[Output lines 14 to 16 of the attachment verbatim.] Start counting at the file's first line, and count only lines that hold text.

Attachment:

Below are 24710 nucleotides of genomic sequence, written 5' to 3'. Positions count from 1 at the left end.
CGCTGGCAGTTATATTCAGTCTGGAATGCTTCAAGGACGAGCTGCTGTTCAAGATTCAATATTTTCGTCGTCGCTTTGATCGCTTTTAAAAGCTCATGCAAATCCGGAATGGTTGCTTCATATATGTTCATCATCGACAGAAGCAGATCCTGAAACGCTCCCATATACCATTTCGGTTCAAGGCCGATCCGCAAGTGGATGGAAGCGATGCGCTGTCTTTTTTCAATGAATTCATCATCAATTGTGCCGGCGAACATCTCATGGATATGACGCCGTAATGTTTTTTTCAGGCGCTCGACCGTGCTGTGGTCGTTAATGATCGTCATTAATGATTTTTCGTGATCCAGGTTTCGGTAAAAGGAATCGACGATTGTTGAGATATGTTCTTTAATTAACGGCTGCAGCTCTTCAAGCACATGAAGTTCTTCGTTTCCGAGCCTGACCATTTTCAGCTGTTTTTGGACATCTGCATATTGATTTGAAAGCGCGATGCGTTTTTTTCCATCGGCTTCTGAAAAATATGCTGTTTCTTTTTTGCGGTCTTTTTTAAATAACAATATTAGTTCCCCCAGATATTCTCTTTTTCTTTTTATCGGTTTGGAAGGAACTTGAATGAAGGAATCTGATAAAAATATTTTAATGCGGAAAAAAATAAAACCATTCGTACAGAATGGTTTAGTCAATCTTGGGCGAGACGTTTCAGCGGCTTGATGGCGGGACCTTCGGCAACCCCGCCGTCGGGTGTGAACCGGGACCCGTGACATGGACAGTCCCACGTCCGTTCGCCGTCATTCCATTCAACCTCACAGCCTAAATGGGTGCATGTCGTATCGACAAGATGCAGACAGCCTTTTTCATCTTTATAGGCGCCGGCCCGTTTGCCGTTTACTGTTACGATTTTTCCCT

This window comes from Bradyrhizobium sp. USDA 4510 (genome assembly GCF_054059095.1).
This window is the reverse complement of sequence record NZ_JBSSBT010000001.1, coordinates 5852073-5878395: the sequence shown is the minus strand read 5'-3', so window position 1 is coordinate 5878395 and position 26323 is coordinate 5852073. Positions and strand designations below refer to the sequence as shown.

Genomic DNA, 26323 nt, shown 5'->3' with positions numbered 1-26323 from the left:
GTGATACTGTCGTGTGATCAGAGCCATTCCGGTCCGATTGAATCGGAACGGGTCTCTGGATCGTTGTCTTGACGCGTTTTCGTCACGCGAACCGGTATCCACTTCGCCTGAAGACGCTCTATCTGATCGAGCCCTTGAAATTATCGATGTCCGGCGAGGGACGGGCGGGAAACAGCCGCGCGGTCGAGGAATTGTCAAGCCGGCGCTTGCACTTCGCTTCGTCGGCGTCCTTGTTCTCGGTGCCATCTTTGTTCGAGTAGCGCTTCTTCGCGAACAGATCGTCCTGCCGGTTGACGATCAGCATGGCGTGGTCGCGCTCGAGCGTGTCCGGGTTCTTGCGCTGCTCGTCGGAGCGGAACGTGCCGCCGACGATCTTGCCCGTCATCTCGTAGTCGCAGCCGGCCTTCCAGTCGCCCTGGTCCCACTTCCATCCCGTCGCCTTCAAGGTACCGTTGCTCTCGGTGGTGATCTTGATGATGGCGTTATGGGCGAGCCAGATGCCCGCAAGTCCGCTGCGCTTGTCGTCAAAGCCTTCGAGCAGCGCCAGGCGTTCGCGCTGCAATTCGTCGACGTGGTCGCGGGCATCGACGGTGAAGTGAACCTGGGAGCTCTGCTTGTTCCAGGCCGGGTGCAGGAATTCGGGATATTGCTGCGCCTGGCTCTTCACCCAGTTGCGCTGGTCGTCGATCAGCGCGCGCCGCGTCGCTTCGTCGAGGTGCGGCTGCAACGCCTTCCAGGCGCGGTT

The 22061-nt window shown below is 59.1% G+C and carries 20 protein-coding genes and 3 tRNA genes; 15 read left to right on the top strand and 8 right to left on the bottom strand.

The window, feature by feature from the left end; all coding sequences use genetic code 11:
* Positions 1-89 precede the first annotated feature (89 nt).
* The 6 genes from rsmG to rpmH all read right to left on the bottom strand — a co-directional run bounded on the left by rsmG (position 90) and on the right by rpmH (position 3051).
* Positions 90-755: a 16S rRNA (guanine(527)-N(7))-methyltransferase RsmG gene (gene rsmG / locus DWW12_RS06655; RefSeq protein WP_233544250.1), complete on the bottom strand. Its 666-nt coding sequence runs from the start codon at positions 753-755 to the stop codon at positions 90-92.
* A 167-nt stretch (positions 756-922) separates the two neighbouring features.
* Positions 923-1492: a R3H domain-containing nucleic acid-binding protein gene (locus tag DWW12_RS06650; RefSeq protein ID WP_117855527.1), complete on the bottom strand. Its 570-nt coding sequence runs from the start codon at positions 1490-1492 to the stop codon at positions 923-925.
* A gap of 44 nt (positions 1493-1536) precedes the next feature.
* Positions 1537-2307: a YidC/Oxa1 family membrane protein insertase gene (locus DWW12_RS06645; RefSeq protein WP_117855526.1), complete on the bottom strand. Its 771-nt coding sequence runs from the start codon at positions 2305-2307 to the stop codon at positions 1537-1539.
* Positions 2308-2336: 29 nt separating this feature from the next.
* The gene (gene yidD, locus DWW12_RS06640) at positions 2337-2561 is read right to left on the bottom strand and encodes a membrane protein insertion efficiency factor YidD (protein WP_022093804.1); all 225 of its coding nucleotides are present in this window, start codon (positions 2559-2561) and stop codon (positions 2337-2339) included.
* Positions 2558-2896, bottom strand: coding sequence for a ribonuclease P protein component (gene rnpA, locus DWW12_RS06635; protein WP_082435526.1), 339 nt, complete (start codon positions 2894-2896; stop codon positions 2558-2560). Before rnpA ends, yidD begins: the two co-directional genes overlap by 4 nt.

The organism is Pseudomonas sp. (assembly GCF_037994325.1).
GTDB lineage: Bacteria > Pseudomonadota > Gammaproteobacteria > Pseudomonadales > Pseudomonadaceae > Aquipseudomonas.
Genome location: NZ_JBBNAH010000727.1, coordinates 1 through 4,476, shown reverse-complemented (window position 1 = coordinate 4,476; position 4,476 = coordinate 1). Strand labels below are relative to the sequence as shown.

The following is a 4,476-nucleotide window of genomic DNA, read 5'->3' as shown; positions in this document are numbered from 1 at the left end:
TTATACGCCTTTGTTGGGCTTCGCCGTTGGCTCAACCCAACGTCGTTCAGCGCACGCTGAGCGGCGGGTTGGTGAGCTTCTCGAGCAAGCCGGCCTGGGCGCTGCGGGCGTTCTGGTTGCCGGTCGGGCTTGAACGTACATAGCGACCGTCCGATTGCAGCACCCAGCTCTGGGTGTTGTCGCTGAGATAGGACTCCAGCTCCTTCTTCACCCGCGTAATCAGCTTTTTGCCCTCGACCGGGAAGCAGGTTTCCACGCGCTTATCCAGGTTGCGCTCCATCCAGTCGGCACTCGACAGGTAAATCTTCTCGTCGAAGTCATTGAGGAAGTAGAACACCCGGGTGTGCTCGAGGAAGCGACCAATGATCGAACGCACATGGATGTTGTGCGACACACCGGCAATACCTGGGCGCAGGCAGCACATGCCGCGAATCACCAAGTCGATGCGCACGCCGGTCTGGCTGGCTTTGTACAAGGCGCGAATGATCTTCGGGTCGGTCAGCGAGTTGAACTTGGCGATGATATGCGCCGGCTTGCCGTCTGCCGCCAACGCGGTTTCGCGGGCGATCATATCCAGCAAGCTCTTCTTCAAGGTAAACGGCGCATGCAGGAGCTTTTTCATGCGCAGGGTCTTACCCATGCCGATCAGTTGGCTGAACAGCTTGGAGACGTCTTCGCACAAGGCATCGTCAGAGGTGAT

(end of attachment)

* A gap of 44 nt (positions 1493-1536) precedes the next feature.
* Positions 1537-2307: a YidC/Oxa1 family membrane protein insertase gene (locus DWW12_RS06645; RefSeq protein WP_117855526.1), complete on the bottom strand. Its 771-nt coding sequence runs from the start codon at positions 2305-2307 to the stop codon at positions 1537-1539.
* Positions 2308-2336: 29 nt separating this feature from the next.